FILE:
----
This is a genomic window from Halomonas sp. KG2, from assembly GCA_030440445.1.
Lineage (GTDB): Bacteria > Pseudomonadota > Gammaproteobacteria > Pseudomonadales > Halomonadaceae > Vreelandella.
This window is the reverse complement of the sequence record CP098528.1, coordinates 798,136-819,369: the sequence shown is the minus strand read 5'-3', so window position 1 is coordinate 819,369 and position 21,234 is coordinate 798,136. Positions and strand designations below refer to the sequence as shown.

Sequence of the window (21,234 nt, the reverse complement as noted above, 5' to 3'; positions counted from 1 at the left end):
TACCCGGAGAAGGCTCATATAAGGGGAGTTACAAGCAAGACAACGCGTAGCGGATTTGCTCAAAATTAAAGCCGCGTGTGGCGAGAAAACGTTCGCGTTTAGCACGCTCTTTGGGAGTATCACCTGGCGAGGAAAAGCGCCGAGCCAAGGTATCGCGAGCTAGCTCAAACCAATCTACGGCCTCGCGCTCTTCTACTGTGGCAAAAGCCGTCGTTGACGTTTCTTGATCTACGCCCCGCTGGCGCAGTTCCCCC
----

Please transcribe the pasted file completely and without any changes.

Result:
This is a genomic window from Halomonas sp. KG2, from assembly GCA_030440445.1.
Lineage (GTDB): Bacteria > Pseudomonadota > Gammaproteobacteria > Pseudomonadales > Halomonadaceae > Vreelandella.
This window is the reverse complement of the sequence record CP098528.1, coordinates 798,136-819,369: the sequence shown is the minus strand read 5'-3', so window position 1 is coordinate 819,369 and position 21,234 is coordinate 798,136. Positions and strand designations below refer to the sequence as shown.

Sequence of the window (21,234 nt, the reverse complement as noted above, 5' to 3'; positions counted from 1 at the left end):
TACCCGGAGAAGGCTCATATAAGGGGAGTTACAAGCAAGACAACGCGTAGCGGATTTGCTCAAAATTAAAGCCGCGTGTGGCGAGAAAACGTTCGCGTTTAGCACGCTCTTTGGGAGTATCACCTGGCGAGGAAAAGCGCCGAGCCAAGGTATCGCGAGCTAGCTCAAACCAATCTACGGCCTCGCGCTCTTCTACTGTGGCAAAAGCCGTCGTTGACGTTTCTTGATCTACGCCCCGCTGGCGCAGTTCCCCC